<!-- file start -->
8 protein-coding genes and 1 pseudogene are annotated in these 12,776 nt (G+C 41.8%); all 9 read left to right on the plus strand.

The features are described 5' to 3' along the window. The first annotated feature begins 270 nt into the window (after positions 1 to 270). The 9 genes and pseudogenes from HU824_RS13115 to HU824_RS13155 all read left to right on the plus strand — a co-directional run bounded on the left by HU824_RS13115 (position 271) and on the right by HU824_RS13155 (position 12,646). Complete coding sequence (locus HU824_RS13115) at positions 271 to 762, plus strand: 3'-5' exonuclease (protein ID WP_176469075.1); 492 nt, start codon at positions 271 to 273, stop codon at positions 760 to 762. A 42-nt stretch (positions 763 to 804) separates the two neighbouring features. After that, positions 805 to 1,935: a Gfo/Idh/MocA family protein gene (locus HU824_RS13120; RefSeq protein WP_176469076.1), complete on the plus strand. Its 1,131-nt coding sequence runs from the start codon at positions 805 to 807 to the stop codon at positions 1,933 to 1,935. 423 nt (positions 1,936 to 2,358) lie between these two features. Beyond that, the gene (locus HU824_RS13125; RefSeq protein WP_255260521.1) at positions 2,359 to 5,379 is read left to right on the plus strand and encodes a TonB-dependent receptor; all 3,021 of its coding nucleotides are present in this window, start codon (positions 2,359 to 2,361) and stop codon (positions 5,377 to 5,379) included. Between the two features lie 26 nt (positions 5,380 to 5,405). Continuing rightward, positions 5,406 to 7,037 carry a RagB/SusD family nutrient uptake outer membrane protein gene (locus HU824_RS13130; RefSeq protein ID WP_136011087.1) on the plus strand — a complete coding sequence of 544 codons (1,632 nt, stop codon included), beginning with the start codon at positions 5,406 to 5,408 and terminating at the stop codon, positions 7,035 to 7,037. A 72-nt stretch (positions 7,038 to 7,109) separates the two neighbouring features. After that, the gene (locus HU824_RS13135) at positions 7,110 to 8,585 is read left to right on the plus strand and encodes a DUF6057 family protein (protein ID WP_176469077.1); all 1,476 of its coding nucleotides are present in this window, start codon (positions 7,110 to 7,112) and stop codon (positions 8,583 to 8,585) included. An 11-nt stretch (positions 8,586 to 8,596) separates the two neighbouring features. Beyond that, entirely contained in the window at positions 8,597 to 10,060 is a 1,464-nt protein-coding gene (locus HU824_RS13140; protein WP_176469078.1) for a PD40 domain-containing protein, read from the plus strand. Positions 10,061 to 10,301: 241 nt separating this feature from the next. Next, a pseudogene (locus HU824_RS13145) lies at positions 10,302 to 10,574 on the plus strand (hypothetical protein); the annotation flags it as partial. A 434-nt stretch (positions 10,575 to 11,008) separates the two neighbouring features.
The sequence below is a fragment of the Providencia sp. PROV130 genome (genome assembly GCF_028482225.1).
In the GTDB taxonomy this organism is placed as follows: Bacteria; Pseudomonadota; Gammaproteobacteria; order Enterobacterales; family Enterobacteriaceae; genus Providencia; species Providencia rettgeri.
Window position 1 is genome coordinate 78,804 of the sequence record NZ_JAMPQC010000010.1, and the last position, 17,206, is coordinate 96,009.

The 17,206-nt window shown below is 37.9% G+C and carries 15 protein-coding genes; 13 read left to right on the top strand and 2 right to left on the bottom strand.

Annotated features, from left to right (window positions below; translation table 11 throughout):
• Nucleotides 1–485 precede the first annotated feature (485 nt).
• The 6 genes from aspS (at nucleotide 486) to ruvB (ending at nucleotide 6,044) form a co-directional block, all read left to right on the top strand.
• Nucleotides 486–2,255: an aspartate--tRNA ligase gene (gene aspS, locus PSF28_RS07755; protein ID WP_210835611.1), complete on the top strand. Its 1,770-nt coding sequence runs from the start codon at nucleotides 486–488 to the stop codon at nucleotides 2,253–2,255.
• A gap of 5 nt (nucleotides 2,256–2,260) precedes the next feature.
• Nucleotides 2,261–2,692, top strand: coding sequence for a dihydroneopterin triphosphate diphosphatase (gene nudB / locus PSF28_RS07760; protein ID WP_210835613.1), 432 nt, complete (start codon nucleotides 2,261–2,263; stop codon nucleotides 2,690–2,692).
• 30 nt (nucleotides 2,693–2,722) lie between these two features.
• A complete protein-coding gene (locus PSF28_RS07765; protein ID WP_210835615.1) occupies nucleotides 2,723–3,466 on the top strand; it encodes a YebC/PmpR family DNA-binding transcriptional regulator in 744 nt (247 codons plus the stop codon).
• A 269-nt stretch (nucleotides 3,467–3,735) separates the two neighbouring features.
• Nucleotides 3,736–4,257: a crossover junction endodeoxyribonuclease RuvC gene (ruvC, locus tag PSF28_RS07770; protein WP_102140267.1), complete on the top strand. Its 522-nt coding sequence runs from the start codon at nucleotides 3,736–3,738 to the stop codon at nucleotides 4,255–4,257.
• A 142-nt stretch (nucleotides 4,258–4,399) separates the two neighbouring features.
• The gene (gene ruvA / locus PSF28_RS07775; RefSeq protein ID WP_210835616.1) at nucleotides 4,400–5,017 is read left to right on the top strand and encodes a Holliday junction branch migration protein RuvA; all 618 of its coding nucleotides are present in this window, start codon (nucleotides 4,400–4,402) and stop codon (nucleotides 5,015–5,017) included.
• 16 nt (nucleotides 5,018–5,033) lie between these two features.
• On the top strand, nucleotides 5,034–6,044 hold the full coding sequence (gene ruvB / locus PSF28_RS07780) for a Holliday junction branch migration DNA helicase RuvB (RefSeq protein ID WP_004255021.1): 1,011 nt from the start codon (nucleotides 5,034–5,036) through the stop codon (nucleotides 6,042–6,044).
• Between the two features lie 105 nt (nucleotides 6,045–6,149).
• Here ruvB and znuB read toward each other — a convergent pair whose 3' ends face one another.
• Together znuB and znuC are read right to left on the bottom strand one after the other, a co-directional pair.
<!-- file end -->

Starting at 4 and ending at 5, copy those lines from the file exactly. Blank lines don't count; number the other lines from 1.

In the GTDB taxonomy this organism is placed as follows: Bacteria; Pseudomonadota; Gammaproteobacteria; order Enterobacterales; family Enterobacteriaceae; genus Providencia; species Providencia rettgeri.
Window position 1 is genome coordinate 78,804 of the sequence record NZ_JAMPQC010000010.1, and the last position, 17,206, is coordinate 96,009.